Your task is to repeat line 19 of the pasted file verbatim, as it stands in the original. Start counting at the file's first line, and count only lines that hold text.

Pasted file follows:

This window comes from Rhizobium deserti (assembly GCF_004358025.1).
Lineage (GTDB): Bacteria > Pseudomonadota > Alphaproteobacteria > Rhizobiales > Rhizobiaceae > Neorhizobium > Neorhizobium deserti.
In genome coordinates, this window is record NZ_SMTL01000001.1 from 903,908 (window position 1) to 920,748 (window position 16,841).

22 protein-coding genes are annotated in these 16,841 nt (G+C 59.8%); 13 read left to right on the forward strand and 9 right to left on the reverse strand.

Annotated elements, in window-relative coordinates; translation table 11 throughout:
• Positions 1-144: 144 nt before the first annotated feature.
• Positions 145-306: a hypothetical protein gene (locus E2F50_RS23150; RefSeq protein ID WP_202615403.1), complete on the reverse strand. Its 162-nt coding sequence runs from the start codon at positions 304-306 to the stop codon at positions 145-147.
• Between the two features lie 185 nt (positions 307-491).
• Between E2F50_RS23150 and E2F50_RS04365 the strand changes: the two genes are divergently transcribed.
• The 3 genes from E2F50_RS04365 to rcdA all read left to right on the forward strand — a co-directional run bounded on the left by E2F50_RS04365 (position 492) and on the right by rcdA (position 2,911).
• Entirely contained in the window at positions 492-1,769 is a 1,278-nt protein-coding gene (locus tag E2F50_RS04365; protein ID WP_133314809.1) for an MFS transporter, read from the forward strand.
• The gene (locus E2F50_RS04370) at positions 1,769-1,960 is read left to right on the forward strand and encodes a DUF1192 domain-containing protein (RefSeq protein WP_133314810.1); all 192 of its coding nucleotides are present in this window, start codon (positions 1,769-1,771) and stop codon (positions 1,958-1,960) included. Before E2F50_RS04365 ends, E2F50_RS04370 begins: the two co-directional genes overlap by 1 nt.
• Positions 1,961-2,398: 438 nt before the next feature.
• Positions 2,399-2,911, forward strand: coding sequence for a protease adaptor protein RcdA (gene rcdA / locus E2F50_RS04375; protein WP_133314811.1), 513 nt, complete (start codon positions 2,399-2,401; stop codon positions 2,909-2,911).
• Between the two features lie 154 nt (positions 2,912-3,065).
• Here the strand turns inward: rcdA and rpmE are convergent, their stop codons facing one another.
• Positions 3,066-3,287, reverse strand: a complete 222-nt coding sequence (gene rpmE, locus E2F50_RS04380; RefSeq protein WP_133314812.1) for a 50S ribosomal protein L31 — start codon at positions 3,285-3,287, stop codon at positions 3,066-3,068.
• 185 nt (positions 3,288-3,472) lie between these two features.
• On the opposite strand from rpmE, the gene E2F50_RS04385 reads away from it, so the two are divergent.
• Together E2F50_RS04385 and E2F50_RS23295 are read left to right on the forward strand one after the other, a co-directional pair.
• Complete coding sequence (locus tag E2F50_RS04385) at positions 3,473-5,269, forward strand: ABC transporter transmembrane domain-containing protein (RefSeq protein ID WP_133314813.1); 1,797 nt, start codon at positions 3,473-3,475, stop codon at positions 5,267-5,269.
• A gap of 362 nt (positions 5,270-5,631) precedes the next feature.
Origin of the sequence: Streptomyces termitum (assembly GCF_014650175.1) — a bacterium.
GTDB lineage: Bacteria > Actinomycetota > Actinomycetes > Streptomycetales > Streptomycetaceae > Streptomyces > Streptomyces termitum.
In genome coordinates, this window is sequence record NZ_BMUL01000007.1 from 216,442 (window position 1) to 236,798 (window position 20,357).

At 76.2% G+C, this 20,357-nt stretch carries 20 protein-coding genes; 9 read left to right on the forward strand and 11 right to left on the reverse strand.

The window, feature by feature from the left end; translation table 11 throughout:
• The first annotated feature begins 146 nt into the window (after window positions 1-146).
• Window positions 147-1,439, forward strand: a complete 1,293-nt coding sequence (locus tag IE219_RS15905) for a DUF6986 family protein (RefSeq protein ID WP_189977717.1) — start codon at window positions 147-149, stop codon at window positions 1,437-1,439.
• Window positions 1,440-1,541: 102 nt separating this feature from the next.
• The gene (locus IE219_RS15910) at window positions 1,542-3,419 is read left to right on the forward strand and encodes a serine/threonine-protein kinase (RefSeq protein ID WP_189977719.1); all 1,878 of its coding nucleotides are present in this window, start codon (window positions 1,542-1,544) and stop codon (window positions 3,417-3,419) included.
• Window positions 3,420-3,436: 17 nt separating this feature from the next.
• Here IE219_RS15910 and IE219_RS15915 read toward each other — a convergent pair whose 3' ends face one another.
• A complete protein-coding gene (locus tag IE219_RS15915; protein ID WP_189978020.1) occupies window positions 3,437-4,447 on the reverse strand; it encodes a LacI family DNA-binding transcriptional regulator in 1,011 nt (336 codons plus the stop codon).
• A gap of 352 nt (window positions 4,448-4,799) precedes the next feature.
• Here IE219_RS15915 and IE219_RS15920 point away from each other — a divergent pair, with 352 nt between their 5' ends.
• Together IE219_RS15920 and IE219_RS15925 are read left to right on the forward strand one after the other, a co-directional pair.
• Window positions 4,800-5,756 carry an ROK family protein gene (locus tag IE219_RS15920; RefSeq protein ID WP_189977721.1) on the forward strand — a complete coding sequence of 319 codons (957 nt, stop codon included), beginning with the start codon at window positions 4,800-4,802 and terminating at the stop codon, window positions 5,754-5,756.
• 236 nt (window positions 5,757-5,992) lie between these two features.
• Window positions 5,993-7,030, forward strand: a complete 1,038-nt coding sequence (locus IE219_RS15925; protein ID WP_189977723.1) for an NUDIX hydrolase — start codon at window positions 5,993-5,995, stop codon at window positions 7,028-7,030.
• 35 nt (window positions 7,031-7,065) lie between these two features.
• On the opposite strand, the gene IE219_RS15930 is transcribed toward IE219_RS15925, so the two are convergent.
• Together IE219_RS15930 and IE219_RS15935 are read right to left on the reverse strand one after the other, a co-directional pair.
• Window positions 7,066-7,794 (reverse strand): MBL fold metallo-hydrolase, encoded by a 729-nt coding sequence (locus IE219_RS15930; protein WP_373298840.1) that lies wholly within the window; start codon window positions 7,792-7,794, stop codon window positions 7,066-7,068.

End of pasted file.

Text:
• On the opposite strand from rpmE, the gene E2F50_RS04385 reads away from it, so the two are divergent.